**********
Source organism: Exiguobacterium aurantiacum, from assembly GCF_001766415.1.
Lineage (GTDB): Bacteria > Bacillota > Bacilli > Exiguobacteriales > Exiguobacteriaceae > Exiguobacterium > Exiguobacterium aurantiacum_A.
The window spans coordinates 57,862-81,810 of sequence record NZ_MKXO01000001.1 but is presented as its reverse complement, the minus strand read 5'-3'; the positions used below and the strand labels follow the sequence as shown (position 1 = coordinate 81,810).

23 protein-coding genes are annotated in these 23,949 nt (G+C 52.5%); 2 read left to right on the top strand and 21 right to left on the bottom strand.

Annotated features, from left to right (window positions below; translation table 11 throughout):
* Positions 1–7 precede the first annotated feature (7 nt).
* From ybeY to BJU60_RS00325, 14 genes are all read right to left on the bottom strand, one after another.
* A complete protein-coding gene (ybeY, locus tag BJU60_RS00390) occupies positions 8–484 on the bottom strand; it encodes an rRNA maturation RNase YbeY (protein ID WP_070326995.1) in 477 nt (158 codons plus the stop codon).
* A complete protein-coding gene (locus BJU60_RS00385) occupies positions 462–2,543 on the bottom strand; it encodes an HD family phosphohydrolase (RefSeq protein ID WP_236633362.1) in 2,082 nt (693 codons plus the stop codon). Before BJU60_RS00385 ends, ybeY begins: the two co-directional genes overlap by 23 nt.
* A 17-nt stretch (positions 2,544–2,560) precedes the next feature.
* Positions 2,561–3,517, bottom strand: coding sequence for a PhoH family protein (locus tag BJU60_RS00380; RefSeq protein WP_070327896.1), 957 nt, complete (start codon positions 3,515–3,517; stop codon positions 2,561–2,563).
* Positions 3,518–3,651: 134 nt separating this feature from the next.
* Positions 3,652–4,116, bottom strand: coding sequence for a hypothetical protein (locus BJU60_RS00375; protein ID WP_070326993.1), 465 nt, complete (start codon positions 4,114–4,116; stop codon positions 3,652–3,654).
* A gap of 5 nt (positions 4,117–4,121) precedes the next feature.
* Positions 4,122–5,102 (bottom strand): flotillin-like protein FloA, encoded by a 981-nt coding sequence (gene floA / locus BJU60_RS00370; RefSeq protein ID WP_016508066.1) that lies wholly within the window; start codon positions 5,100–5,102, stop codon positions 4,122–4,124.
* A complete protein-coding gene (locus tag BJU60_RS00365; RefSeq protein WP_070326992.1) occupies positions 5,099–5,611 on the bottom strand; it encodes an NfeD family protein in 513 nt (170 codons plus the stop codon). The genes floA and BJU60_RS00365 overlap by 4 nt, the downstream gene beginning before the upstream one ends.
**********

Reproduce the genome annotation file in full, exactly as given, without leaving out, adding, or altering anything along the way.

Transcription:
Source organism: Exiguobacterium aurantiacum, from assembly GCF_001766415.1.
Lineage (GTDB): Bacteria > Bacillota > Bacilli > Exiguobacteriales > Exiguobacteriaceae > Exiguobacterium > Exiguobacterium aurantiacum_A.
The window spans coordinates 57,862-81,810 of sequence record NZ_MKXO01000001.1 but is presented as its reverse complement, the minus strand read 5'-3'; the positions used below and the strand labels follow the sequence as shown (position 1 = coordinate 81,810).

23 protein-coding genes are annotated in these 23,949 nt (G+C 52.5%); 2 read left to right on the top strand and 21 right to left on the bottom strand.

Annotated features, from left to right (window positions below; translation table 11 throughout):
* Positions 1–7 precede the first annotated feature (7 nt).
* From ybeY to BJU60_RS00325, 14 genes are all read right to left on the bottom strand, one after another.
* A complete protein-coding gene (ybeY, locus tag BJU60_RS00390) occupies positions 8–484 on the bottom strand; it encodes an rRNA maturation RNase YbeY (protein ID WP_070326995.1) in 477 nt (158 codons plus the stop codon).
* A complete protein-coding gene (locus BJU60_RS00385) occupies positions 462–2,543 on the bottom strand; it encodes an HD family phosphohydrolase (RefSeq protein ID WP_236633362.1) in 2,082 nt (693 codons plus the stop codon). Before BJU60_RS00385 ends, ybeY begins: the two co-directional genes overlap by 23 nt.
* A 17-nt stretch (positions 2,544–2,560) precedes the next feature.
* Positions 2,561–3,517, bottom strand: coding sequence for a PhoH family protein (locus tag BJU60_RS00380; RefSeq protein WP_070327896.1), 957 nt, complete (start codon positions 3,515–3,517; stop codon positions 2,561–2,563).
* Positions 3,518–3,651: 134 nt separating this feature from the next.
* Positions 3,652–4,116, bottom strand: coding sequence for a hypothetical protein (locus BJU60_RS00375; protein ID WP_070326993.1), 465 nt, complete (start codon positions 4,114–4,116; stop codon positions 3,652–3,654).
* A gap of 5 nt (positions 4,117–4,121) precedes the next feature.
* Positions 4,122–5,102 (bottom strand): flotillin-like protein FloA, encoded by a 981-nt coding sequence (gene floA / locus BJU60_RS00370; RefSeq protein ID WP_016508066.1) that lies wholly within the window; start codon positions 5,100–5,102, stop codon positions 4,122–4,124.
* A complete protein-coding gene (locus tag BJU60_RS00365; RefSeq protein WP_070326992.1) occupies positions 5,099–5,611 on the bottom strand; it encodes an NfeD family protein in 513 nt (170 codons plus the stop codon). The genes floA and BJU60_RS00365 overlap by 4 nt, the downstream gene beginning before the upstream one ends.